By Raïssa Robles
It is very surreal, saddening and enraging that on the eve of the 32nd commemoration of the 1986 Edsa People Power we are once again being threatened by a Philippine President with a nationwide imposition of martial law.
Already, a third of the nation is under military rule.
Thousands have died in a bloody crackdown ostensibly against illegal drugs. Although their deaths are supposedly under investigation, the results of any such investigations have rarely been shared with the public.
Members of the press are threatened with violence and continuously harassed online. The organizations they write for are harshly condemned for publishing stories that question the President’s policies.
Congressmen, doing the bidding of the would-be dictator, are frenziedly drafting a new Constitution that will reduce civil and political rights and turn Asia’s fledgling democracy back to authoritarian rule.
In short, we seem to be going back in time.
Thirty-two years after booting out dictator Ferdinand Marcos, someone else is closely copying what the late tyrant did. And that person is a self-confessed Marcos lover.
How did we come to this?
And what will we do about it?
Duterte himself has given us the answer. In his message to the Filipino nation on the eve of Edsa people power, he said that “a people’s courage and resolve can alter the course of our nation’s history.”
According to Duterte, “The People Power Revolution has become the enduring symbol of our determination to fight for what is right and – during our country’s most crucial and trying times – to defend and uphold our cherished democratic values.”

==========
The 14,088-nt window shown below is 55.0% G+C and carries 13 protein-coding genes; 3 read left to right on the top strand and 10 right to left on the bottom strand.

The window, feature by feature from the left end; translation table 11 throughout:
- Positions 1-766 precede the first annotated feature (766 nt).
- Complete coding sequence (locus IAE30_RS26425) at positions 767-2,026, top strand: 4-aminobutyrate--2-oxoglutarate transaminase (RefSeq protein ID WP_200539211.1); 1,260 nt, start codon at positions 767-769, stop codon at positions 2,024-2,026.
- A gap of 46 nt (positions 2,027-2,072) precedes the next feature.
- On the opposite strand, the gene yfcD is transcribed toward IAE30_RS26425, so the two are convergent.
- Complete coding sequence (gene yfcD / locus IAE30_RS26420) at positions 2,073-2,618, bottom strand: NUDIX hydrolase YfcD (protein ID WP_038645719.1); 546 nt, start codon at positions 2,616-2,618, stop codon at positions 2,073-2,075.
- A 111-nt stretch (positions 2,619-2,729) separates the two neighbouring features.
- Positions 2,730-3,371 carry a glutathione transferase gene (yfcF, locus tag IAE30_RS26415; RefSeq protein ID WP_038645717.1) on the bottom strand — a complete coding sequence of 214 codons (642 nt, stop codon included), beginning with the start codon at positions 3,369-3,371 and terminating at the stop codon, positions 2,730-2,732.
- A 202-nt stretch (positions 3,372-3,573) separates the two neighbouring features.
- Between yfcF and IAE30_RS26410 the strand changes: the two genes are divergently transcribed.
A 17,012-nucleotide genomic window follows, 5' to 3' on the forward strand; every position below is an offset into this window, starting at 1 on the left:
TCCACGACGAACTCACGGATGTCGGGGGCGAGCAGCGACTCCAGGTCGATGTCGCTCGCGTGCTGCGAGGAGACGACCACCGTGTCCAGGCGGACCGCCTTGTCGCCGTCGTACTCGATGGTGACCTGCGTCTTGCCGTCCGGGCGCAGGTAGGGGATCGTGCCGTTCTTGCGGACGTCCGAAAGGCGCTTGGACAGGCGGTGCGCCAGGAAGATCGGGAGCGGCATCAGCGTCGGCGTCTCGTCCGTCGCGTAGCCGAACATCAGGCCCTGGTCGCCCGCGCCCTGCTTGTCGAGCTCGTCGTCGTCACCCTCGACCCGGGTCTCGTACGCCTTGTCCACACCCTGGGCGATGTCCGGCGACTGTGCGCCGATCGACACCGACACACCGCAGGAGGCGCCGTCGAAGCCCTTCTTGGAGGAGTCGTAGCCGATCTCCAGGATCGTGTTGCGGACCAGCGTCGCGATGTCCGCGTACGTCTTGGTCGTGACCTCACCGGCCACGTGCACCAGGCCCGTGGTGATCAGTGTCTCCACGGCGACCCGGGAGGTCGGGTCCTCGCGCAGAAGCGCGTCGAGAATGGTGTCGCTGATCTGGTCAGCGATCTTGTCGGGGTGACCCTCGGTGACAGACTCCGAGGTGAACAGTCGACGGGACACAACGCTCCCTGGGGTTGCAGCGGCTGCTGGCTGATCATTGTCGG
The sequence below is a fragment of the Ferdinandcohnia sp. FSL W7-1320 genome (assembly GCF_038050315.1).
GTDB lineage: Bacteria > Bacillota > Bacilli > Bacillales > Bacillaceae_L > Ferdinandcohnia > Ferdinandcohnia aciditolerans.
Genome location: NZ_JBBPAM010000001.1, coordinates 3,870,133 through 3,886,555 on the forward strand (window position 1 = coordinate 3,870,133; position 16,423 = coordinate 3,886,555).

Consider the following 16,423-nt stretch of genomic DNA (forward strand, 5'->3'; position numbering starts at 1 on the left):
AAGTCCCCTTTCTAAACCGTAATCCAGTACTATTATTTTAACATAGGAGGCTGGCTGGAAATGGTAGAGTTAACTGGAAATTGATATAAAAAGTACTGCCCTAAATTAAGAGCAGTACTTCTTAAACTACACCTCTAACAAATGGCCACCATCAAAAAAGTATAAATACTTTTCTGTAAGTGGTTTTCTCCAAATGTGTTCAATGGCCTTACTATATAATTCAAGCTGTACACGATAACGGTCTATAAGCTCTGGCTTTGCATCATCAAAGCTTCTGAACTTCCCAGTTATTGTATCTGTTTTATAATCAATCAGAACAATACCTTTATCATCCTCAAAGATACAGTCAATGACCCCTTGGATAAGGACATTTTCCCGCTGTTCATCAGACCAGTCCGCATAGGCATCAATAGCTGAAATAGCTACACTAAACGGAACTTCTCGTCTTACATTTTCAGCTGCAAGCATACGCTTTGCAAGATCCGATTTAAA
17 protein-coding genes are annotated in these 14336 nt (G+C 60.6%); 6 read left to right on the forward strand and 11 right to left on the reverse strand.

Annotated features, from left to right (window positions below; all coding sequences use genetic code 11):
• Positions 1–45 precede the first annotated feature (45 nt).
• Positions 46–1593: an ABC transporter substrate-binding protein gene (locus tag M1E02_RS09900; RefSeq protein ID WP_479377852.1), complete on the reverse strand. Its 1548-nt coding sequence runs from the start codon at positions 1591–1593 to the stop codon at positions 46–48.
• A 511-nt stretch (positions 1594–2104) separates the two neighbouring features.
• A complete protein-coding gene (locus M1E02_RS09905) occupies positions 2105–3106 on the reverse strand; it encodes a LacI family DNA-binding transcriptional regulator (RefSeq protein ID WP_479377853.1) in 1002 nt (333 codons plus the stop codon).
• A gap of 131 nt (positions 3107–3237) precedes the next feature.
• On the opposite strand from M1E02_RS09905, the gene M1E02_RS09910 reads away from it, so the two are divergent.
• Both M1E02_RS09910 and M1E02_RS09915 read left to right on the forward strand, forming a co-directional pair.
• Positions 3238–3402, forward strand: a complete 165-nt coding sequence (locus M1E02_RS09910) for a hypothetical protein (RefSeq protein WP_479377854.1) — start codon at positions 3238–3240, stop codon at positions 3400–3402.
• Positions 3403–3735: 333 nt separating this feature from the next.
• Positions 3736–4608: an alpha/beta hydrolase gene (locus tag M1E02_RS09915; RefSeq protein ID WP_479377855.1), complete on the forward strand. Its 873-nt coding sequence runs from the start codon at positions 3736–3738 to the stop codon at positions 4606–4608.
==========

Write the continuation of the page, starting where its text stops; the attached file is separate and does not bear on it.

Duterte urged, “Let us further enrich our democracy by empowering our citizenry, defending their rights and strengthening the institutions that safeguard their freedom.”
You can read the Philippine News Agency article on Duterte’s message by clicking here.
Frankly, Duterte’s message sounds like it did not come from him. Unless he had a lobotomy recently which made the two halves of his brain operate independently.
I’m saying this because this doesn’t sound like the same murder maddened leader who constantly delivers the same “kill” message; threatens to bomb schools that are communist-infiltrated and destroy the private property of jeepney owners; and airily dismisses children killed during drug operations as “collateral damage”.
This freedom-loving Duterte is not the same Duterte who, on the night after his inauguration as president, motored to Manila’s poorest district of Tondo and told residents there to “kill” the children of their neighbors who are drug addicts because their own parents would be loath to do it.
Interestingly, Duterte did not deliver his Edsa message in person by appearing in Edsa. He is skipping Sunday’s Edsa rites.
Perhaps he does not really want to celebrate Edsa People Power, because it is all about the power of the people.
Edsa’s People Power message is clear and constant – leaders are accountable to the people and the people have the power over their leaders.
As my Twitter friend Kristoffer Pasion @indiohistorian put it, quoting the title of a book on the Arab Spring written by Internet activist Wael Ghonim: “The power of the people is greater than the people in power.”
When people wake up.